Does Plato's Account Of Politeiai In Republic 8 Merit Our Attention?

Polis 26 (1):73-88 (2009)

Several commentators since Aristotle have sought to convince us that Plato's discussion of political constitutions or politeiai in Republic 8 is full of problems. In effect, such commentators argue that Plato's account is not all that helpful in our efforts to understand political life. This paper argues that, despite several objections to Plato's discussion of political constitutions in Republic 8, there is much that is helpful for thinking about political life. The following issues are taken up in an effort to clarify Plato's account of regimes: the role of such an account in the main ethical argument of the dialogue ; whether Plato's discussion has both an a priori perspective and one based on experience; the analogy of the city and the soul and whether this holds together in Republic 8; Plato's depiction of regime change in temporal/historical terms; and the fact that the account of political regimes seems incomplete because each regime is presented in the manner of a sketch
Keywords No keywords specified (fix it)
Categories (categorize this paper)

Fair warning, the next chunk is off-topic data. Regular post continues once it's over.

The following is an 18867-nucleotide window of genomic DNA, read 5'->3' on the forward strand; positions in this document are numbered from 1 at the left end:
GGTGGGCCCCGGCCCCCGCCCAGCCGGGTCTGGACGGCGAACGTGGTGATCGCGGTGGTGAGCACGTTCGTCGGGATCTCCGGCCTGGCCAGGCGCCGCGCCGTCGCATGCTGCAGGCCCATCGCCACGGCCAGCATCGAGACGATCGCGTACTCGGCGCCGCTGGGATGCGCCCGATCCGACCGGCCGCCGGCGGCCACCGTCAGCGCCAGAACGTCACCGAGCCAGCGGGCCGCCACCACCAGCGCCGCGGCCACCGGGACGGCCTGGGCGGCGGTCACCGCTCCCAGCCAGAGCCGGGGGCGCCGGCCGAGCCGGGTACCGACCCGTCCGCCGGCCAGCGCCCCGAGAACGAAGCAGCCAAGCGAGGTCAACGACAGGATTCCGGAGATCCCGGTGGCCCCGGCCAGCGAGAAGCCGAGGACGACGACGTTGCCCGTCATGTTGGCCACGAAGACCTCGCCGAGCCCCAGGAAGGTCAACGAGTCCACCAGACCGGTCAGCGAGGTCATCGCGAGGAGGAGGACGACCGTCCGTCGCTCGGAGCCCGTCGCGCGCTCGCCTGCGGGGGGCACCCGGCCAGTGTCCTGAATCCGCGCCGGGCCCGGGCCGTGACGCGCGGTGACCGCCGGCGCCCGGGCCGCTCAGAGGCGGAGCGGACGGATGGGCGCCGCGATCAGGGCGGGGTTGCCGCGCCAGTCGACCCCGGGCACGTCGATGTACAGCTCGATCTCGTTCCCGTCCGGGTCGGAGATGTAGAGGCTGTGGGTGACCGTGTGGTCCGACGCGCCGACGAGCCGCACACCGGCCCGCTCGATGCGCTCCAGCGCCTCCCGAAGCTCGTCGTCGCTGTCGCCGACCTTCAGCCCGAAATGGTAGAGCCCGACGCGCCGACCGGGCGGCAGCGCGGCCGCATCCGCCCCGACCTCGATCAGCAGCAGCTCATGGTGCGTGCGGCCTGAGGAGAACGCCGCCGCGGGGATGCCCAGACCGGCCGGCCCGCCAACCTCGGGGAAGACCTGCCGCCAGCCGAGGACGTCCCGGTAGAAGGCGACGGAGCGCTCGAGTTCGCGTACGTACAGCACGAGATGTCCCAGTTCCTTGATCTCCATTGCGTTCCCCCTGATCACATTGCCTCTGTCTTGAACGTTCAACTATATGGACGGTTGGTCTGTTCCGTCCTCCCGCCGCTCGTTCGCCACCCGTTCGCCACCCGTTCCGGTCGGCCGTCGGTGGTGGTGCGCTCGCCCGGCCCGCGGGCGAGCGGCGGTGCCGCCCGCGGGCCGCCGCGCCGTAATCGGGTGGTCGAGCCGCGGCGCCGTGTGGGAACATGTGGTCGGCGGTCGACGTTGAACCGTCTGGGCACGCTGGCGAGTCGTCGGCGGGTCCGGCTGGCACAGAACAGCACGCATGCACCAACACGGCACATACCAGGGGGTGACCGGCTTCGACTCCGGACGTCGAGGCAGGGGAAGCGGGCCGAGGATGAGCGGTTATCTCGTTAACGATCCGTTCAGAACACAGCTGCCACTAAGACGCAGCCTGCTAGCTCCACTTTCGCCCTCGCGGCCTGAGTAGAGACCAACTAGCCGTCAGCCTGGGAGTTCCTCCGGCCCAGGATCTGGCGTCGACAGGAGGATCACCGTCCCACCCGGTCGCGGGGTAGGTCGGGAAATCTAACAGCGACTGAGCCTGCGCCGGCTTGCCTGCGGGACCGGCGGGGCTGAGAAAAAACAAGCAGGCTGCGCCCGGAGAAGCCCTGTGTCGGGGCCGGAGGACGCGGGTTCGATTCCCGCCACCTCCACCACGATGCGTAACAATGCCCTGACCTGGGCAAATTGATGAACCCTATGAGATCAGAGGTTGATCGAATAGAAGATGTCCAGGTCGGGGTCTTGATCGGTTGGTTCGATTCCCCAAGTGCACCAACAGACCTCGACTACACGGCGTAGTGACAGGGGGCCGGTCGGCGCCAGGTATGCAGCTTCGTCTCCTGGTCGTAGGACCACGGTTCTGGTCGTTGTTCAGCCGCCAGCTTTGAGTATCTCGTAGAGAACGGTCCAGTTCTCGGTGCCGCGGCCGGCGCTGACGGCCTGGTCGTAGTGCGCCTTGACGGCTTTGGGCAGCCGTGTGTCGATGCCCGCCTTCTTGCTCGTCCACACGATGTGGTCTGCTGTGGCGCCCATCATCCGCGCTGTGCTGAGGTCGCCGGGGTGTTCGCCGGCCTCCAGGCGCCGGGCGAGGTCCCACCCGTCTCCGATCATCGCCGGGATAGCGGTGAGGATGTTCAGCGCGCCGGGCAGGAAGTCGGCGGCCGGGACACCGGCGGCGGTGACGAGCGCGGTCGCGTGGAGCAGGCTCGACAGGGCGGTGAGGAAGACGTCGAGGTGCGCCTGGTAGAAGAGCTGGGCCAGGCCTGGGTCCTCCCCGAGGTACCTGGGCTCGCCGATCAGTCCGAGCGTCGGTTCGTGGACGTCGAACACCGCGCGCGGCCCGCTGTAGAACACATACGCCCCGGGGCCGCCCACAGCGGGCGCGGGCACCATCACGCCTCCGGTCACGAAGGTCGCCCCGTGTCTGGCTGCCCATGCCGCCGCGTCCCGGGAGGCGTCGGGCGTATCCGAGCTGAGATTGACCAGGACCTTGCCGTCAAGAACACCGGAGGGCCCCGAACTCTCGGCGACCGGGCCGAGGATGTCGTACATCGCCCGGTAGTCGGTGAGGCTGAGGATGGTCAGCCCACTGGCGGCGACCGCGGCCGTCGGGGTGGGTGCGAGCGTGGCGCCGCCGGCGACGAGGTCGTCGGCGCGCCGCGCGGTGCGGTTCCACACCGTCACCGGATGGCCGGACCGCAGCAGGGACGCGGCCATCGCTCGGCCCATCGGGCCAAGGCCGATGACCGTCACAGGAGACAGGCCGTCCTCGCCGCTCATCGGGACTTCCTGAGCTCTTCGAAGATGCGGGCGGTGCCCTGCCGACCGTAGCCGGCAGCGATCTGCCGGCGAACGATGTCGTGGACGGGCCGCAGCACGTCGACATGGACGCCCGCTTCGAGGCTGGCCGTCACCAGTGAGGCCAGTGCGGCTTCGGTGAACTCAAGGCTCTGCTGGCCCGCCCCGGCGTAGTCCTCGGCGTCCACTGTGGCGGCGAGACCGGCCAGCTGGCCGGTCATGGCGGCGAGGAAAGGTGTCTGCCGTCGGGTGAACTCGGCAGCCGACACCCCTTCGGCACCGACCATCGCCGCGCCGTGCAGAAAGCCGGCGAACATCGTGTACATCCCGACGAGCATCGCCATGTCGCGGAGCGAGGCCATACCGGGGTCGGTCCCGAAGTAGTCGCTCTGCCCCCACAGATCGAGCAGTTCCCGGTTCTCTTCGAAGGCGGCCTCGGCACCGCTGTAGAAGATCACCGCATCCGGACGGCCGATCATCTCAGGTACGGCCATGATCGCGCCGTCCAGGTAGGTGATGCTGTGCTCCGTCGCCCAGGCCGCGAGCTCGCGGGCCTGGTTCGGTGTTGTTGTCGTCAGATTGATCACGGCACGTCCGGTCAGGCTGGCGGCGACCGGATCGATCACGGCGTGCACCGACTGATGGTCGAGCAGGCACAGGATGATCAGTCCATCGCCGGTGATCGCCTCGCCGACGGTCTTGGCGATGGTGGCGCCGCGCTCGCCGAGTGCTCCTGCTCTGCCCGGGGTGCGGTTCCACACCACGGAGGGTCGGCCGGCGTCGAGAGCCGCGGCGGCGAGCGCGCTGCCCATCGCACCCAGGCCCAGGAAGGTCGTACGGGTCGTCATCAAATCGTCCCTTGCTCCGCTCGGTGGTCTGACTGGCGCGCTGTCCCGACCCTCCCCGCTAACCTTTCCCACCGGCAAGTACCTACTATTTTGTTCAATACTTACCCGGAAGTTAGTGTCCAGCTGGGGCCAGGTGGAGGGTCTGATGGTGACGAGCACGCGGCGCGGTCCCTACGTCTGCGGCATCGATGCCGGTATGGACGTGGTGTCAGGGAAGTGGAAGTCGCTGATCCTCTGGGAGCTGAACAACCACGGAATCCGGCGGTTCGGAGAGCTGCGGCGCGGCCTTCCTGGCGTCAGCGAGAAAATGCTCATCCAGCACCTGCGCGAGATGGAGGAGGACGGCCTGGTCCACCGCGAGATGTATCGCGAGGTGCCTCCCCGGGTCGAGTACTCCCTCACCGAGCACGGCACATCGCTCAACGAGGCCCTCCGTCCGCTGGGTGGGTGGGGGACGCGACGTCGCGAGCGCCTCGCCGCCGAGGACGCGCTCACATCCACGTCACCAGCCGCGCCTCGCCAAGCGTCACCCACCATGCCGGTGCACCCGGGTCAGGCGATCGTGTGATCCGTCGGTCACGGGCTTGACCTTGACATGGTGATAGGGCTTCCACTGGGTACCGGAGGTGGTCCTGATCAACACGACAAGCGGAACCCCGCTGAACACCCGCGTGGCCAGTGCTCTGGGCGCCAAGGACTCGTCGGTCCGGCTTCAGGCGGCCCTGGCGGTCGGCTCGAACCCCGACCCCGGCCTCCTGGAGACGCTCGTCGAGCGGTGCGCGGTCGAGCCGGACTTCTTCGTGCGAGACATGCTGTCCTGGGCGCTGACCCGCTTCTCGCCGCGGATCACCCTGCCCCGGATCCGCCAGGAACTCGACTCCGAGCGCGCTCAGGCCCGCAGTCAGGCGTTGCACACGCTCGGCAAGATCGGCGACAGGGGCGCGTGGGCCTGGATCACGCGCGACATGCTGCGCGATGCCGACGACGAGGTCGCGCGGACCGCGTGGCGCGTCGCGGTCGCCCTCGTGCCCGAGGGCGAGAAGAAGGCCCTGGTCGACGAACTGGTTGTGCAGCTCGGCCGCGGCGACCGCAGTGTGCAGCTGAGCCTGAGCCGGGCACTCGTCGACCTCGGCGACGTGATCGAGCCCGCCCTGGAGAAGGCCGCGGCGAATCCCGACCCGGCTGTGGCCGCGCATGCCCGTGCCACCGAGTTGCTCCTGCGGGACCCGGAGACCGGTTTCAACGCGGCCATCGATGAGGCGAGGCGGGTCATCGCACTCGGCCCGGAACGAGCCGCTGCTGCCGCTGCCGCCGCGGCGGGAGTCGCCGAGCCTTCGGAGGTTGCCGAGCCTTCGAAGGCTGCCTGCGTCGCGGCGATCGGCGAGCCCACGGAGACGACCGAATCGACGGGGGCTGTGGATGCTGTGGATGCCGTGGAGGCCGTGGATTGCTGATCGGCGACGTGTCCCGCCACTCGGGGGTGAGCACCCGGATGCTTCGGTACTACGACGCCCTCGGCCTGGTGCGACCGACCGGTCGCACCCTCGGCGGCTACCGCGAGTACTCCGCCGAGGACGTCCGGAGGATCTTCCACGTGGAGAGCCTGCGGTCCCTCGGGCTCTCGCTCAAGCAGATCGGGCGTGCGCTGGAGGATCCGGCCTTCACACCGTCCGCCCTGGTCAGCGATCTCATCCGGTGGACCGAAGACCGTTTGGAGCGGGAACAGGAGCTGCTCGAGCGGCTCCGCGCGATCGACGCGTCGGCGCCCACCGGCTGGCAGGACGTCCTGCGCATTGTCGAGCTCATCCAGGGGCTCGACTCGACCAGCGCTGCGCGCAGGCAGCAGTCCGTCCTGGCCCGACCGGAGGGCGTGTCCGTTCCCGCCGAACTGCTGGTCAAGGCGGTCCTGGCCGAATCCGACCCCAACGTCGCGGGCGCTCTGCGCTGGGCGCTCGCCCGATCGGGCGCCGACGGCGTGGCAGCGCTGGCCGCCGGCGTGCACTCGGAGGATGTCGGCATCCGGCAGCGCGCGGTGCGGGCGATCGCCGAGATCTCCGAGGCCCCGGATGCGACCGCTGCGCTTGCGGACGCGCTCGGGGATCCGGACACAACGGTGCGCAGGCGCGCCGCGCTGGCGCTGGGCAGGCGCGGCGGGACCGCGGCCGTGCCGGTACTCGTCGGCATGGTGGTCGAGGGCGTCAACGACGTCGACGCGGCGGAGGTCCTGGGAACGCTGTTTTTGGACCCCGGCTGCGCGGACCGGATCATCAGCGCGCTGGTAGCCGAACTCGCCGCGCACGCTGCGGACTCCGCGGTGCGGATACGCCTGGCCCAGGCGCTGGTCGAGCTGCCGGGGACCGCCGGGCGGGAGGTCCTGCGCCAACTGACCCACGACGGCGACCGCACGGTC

Edit this record
Mark as duplicate
Export citation
Find it on Scholar
Request removal from index
Revision history

Download options

PhilArchive copy

Upload a copy of this paper     Check publisher's policy     Papers currently archived: 69,979
External links

Setup an account with your affiliations in order to access resources via your University's proxy server
Configure custom proxy (use this if your affiliation does not provide a proxy)
Through your library

References found in this work BETA

No references found.

Add more references

Citations of this work BETA

No citations found.

Add more citations

Similar books and articles


Added to PP index

Total views

Recent downloads (6 months)

How can I increase my downloads?


Sorry, there are not enough data points to plot this chart.

My notes